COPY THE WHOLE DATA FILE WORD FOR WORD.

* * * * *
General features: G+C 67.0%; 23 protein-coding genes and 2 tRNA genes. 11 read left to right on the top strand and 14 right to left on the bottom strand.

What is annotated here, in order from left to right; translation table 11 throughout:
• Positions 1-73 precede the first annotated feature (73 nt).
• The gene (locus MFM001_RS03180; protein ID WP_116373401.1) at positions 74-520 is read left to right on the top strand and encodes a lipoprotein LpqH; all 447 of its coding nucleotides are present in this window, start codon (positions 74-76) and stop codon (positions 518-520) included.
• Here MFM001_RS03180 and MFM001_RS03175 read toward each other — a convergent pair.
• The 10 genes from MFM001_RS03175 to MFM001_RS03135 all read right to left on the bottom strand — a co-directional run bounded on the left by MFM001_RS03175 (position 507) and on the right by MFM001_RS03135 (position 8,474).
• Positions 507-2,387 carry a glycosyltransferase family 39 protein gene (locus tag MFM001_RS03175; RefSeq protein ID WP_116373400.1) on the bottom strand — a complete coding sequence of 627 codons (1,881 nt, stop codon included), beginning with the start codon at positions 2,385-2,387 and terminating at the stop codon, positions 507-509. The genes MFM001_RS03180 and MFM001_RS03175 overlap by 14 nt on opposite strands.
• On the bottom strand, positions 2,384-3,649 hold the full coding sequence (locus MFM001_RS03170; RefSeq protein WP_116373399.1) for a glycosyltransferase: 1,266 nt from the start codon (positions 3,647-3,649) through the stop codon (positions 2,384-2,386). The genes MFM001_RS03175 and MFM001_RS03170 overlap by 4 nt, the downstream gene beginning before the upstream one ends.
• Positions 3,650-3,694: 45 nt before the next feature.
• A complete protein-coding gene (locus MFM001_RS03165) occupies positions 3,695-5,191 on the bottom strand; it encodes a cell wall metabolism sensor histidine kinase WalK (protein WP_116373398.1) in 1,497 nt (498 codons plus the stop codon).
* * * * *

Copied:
General features: G+C 67.0%; 23 protein-coding genes and 2 tRNA genes. 11 read left to right on the top strand and 14 right to left on the bottom strand.

What is annotated here, in order from left to right; translation table 11 throughout:
• Positions 1-73 precede the first annotated feature (73 nt).
• The gene (locus MFM001_RS03180; protein ID WP_116373401.1) at positions 74-520 is read left to right on the top strand and encodes a lipoprotein LpqH; all 447 of its coding nucleotides are present in this window, start codon (positions 74-76) and stop codon (positions 518-520) included.
• Here MFM001_RS03180 and MFM001_RS03175 read toward each other — a convergent pair.
• The 10 genes from MFM001_RS03175 to MFM001_RS03135 all read right to left on the bottom strand — a co-directional run bounded on the left by MFM001_RS03175 (position 507) and on the right by MFM001_RS03135 (position 8,474).
• Positions 507-2,387 carry a glycosyltransferase family 39 protein gene (locus tag MFM001_RS03175; RefSeq protein ID WP_116373400.1) on the bottom strand — a complete coding sequence of 627 codons (1,881 nt, stop codon included), beginning with the start codon at positions 2,385-2,387 and terminating at the stop codon, positions 507-509. The genes MFM001_RS03180 and MFM001_RS03175 overlap by 14 nt on opposite strands.
• On the bottom strand, positions 2,384-3,649 hold the full coding sequence (locus MFM001_RS03170; RefSeq protein WP_116373399.1) for a glycosyltransferase: 1,266 nt from the start codon (positions 3,647-3,649) through the stop codon (positions 2,384-2,386). The genes MFM001_RS03175 and MFM001_RS03170 overlap by 4 nt, the downstream gene beginning before the upstream one ends.
• Positions 3,650-3,694: 45 nt before the next feature.
• A complete protein-coding gene (locus MFM001_RS03165) occupies positions 3,695-5,191 on the bottom strand; it encodes a cell wall metabolism sensor histidine kinase WalK (protein WP_116373398.1) in 1,497 nt (498 codons plus the stop codon).